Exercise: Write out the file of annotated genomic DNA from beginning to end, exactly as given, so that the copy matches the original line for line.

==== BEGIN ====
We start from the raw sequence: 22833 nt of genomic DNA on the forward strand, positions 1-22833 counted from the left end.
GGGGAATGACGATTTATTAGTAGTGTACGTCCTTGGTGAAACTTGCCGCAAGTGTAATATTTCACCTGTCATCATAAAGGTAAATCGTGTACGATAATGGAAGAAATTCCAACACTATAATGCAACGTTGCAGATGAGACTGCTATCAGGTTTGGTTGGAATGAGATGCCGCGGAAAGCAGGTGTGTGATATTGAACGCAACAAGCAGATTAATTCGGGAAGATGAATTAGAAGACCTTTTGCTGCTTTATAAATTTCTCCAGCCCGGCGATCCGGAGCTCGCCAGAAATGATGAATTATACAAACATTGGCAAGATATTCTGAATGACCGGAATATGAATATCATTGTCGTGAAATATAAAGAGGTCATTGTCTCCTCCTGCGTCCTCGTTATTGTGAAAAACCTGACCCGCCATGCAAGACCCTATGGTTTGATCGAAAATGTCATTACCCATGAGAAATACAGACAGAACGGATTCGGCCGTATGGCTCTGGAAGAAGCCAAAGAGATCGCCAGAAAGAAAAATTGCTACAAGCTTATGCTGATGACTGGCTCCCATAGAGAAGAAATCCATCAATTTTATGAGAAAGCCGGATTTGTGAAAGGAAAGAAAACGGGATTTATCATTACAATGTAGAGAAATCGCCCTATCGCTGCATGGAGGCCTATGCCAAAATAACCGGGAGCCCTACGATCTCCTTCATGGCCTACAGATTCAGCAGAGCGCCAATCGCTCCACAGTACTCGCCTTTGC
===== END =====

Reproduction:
We start from the raw sequence: 22833 nt of genomic DNA on the forward strand, positions 1-22833 counted from the left end.
GGGGAATGACGATTTATTAGTAGTGTACGTCCTTGGTGAAACTTGCCGCAAGTGTAATATTTCACCTGTCATCATAAAGGTAAATCGTGTACGATAATGGAAGAAATTCCAACACTATAATGCAACGTTGCAGATGAGACTGCTATCAGGTTTGGTTGGAATGAGATGCCGCGGAAAGCAGGTGTGTGATATTGAACGCAACAAGCAGATTAATTCGGGAAGATGAATTAGAAGACCTTTTGCTGCTTTATAAATTTCTCCAGCCCGGCGATCCGGAGCTCGCCAGAAATGATGAATTATACAAACATTGGCAAGATATTCTGAATGACCGGAATATGAATATCATTGTCGTGAAATATAAAGAGGTCATTGTCTCCTCCTGCGTCCTCGTTATTGTGAAAAACCTGACCCGCCATGCAAGACCCTATGGTTTGATCGAAAATGTCATTACCCATGAGAAATACAGACAGAACGGATTCGGCCGTATGGCTCTGGAAGAAGCCAAAGAGATCGCCAGAAAGAAAAATTGCTACAAGCTTATGCTGATGACTGGCTCCCATAGAGAAGAAATCCATCAATTTTATGAGAAAGCCGGATTTGTGAAAGGAAAGAAAACGGGATTTATCATTACAATGTAGAGAAATCGCCCTATCGCTGCATGGAGGCCTATGCCAAAATAACCGGGAGCCCTACGATCTCCTTCATGGCCTACAGATTCAGCAGAGCGCCAATCGCTCCACAGTACTCGCCTTTGC